We Can’t Care

It’s all happening at once and it feels out of control. We’re not even sure what is real and what is not. Even science can’t be trusted.

We fear not only for ourselves, but feel deep down that most primal of fears: that our children are under threat.

The overwhelming individual response to climate change is a psychological response: anxiety. And denial – a psychological process.

It’s literally impossible for us to care because we are so overcome with emotion. This is about how we feel not so much what we know – although we need to inform more people quickly about what is happening and what they can do.

This isn’t something to beat ourselves up with, with shame and guilt, but to recognise and then accept. Acceptance plays a big part in Deep Adaptation (alert: Jem Bendell’s paper is deep shit and requires a full read, on a sunny afternoon).

Once we accept that something bad could happen, we can treat the anxiety by seeing what we can do about it. In my case going to work with amazing students at an art School. But your response could be different.

You may be a civil engineer – well, be a better one. You may be a lawyer, well use that training for good, fight for humanity. You could be a doctor or a teacher or a civil servant – there will be ways you can help, leave a more positive footprint.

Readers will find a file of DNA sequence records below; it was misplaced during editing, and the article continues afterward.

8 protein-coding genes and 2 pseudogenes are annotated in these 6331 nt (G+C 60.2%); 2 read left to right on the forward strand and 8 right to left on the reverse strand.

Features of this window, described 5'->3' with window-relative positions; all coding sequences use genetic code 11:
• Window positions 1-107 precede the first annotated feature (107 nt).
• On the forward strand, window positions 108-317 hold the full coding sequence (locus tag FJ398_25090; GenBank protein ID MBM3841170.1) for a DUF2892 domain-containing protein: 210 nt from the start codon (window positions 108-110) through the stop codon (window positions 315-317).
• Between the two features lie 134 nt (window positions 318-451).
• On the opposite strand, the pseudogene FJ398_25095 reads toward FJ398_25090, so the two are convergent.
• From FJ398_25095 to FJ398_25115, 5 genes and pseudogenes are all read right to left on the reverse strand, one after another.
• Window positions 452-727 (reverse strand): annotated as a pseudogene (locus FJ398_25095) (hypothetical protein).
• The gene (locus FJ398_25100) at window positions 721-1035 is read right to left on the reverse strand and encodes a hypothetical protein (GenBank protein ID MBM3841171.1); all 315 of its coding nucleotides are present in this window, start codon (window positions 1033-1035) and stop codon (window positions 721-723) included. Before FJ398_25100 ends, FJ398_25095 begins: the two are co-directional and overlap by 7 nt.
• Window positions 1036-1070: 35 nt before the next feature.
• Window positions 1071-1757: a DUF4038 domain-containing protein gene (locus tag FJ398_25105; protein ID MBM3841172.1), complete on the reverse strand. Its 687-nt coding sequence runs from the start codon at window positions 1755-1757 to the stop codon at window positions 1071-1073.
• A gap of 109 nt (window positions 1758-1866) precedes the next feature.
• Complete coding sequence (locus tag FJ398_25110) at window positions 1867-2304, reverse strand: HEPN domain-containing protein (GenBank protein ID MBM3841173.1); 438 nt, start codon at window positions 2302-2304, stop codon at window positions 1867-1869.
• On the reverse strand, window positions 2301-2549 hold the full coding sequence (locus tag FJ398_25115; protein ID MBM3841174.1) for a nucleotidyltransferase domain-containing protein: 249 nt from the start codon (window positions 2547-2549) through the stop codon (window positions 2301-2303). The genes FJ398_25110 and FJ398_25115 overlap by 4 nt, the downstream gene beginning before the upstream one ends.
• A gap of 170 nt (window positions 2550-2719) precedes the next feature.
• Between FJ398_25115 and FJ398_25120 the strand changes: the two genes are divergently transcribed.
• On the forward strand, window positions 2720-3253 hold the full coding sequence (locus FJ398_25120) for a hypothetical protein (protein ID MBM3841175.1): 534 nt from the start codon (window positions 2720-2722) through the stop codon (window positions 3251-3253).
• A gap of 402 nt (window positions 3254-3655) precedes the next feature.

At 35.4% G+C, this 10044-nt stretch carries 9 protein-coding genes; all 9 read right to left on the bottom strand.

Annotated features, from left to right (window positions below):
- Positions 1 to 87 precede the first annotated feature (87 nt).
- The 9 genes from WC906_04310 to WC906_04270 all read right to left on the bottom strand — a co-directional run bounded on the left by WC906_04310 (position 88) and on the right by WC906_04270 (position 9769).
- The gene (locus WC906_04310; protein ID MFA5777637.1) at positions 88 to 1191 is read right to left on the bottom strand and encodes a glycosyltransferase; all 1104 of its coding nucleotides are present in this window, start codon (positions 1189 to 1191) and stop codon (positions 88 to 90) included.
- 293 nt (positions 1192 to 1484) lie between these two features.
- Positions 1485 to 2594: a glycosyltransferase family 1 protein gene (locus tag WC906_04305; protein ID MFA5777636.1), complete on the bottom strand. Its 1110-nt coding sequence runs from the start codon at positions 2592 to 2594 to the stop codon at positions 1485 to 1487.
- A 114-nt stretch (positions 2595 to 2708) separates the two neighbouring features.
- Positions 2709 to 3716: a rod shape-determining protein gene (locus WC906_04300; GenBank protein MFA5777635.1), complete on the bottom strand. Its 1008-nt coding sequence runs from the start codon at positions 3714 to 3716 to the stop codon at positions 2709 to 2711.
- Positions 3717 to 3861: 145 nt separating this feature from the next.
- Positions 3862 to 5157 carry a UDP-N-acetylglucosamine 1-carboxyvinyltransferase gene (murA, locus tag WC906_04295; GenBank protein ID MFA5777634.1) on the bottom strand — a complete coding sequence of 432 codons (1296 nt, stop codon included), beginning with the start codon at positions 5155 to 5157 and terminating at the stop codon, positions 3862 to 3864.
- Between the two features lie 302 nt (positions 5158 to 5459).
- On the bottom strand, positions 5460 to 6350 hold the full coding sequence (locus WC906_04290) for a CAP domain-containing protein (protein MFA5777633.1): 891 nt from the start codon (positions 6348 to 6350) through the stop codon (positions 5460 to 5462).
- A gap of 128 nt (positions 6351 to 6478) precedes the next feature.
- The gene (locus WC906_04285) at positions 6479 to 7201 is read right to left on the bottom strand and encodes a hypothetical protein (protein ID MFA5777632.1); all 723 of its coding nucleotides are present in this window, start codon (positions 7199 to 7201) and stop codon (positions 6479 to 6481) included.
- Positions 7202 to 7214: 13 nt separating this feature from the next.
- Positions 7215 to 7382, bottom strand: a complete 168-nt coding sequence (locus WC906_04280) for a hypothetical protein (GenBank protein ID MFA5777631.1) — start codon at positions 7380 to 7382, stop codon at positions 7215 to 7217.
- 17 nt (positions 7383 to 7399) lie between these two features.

Work in the oil industry? Well….recognise that you could have a more worthwhile, more positive, more secure and more rewarding job working in local renewables programmes than for a fossil fuel company who would sack you on a whim.

This goes for any career and sector I can think of. We can all do good, it’s not up to the environmentalists – who tend to be a depressed lot and shout quite a bit – or the climate scientists, who can only report on what is going to happen.

It’s business people, the financiers, the movers and shakers who will decide our fate. We need to both make the change a moral imperative and the will of the people.

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